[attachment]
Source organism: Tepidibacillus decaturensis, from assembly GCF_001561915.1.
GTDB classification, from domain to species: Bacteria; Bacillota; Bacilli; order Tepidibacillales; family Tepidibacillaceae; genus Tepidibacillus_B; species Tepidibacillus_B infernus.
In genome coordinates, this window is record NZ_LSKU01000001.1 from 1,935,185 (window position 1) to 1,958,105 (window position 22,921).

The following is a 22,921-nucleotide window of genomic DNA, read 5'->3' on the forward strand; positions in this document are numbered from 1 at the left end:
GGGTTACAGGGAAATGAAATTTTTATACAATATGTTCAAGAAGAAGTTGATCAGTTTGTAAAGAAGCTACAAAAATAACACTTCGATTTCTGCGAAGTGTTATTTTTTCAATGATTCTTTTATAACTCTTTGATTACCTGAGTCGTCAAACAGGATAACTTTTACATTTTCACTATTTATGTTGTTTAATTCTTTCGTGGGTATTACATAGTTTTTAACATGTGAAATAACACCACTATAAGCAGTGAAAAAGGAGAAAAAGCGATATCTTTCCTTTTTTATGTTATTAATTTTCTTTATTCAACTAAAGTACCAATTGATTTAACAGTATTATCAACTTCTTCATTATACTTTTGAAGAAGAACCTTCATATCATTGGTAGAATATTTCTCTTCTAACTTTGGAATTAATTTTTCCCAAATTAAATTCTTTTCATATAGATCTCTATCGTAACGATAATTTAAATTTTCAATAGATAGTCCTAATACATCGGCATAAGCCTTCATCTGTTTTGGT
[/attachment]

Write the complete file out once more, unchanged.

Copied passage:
Source organism: Tepidibacillus decaturensis, from assembly GCF_001561915.1.
GTDB classification, from domain to species: Bacteria; Bacillota; Bacilli; order Tepidibacillales; family Tepidibacillaceae; genus Tepidibacillus_B; species Tepidibacillus_B infernus.
In genome coordinates, this window is record NZ_LSKU01000001.1 from 1,935,185 (window position 1) to 1,958,105 (window position 22,921).

The following is a 22,921-nucleotide window of genomic DNA, read 5'->3' on the forward strand; positions in this document are numbered from 1 at the left end:
GGGTTACAGGGAAATGAAATTTTTATACAATATGTTCAAGAAGAAGTTGATCAGTTTGTAAAGAAGCTACAAAAATAACACTTCGATTTCTGCGAAGTGTTATTTTTTCAATGATTCTTTTATAACTCTTTGATTACCTGAGTCGTCAAACAGGATAACTTTTACATTTTCACTATTTATGTTGTTTAATTCTTTCGTGGGTATTACATAGTTTTTAACATGTGAAATAACACCACTATAAGCAGTGAAAAAGGAGAAAAAGCGATATCTTTCCTTTTTTATGTTATTAATTTTCTTTATTCAACTAAAGTACCAATTGATTTAACAGTATTATCAACTTCTTCATTATACTTTTGAAGAAGAACCTTCATATCATTGGTAGAATATTTCTCTTCTAACTTTGGAATTAATTTTTCCCAAATTAAATTCTTTTCATATAGATCTCTATCGTAACGATAATTTAAATTTTCAATAGATAGTCCTAATACATCGGCATAAGCCTTCATCTGTTTTGGT